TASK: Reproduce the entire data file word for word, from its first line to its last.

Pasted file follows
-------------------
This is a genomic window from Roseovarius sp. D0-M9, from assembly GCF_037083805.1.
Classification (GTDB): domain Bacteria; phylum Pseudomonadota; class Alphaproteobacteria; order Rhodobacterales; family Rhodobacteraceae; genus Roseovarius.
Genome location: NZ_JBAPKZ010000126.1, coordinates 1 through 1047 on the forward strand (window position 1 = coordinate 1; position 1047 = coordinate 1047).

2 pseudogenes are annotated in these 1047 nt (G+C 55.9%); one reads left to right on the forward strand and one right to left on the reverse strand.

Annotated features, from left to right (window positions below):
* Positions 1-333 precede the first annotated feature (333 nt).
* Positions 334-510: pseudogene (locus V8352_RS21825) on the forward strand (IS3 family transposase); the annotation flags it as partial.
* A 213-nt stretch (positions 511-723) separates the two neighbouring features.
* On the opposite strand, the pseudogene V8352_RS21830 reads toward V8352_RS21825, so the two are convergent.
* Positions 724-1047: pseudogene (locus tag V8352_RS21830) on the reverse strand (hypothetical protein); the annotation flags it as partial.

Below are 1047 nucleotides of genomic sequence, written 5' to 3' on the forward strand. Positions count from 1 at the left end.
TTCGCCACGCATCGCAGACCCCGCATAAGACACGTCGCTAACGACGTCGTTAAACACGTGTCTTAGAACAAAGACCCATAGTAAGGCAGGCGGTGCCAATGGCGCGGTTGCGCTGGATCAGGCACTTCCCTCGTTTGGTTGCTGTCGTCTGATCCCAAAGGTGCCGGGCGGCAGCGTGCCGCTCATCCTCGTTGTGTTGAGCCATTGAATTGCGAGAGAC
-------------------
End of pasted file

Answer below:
This is a genomic window from Roseovarius sp. D0-M9, from assembly GCF_037083805.1.
Classification (GTDB): domain Bacteria; phylum Pseudomonadota; class Alphaproteobacteria; order Rhodobacterales; family Rhodobacteraceae; genus Roseovarius.
Genome location: NZ_JBAPKZ010000126.1, coordinates 1 through 1047 on the forward strand (window position 1 = coordinate 1; position 1047 = coordinate 1047).

2 pseudogenes are annotated in these 1047 nt (G+C 55.9%); one reads left to right on the forward strand and one right to left on the reverse strand.

Annotated features, from left to right (window positions below):
* Positions 1-333 precede the first annotated feature (333 nt).
* Positions 334-510: pseudogene (locus V8352_RS21825) on the forward strand (IS3 family transposase); the annotation flags it as partial.
* A 213-nt stretch (positions 511-723) separates the two neighbouring features.
* On the opposite strand, the pseudogene V8352_RS21830 reads toward V8352_RS21825, so the two are convergent.
* Positions 724-1047: pseudogene (locus tag V8352_RS21830) on the reverse strand (hypothetical protein); the annotation flags it as partial.

Below are 1047 nucleotides of genomic sequence, written 5' to 3' on the forward strand. Positions count from 1 at the left end.
TTCGCCACGCATCGCAGACCCCGCATAAGACACGTCGCTAACGACGTCGTTAAACACGTGTCTTAGAACAAAGACCCATAGTAAGGCAGGCGGTGCCAATGGCGCGGTTGCGCTGGATCAGGCACTTCCCTCGTTTGGTTGCTGTCGTCTGATCCCAAAGGTGCCGGGCGGCAGCGTGCCGCTCATCCTCGTTGTGTTGAGCCATTGAATTGCGAGAGAC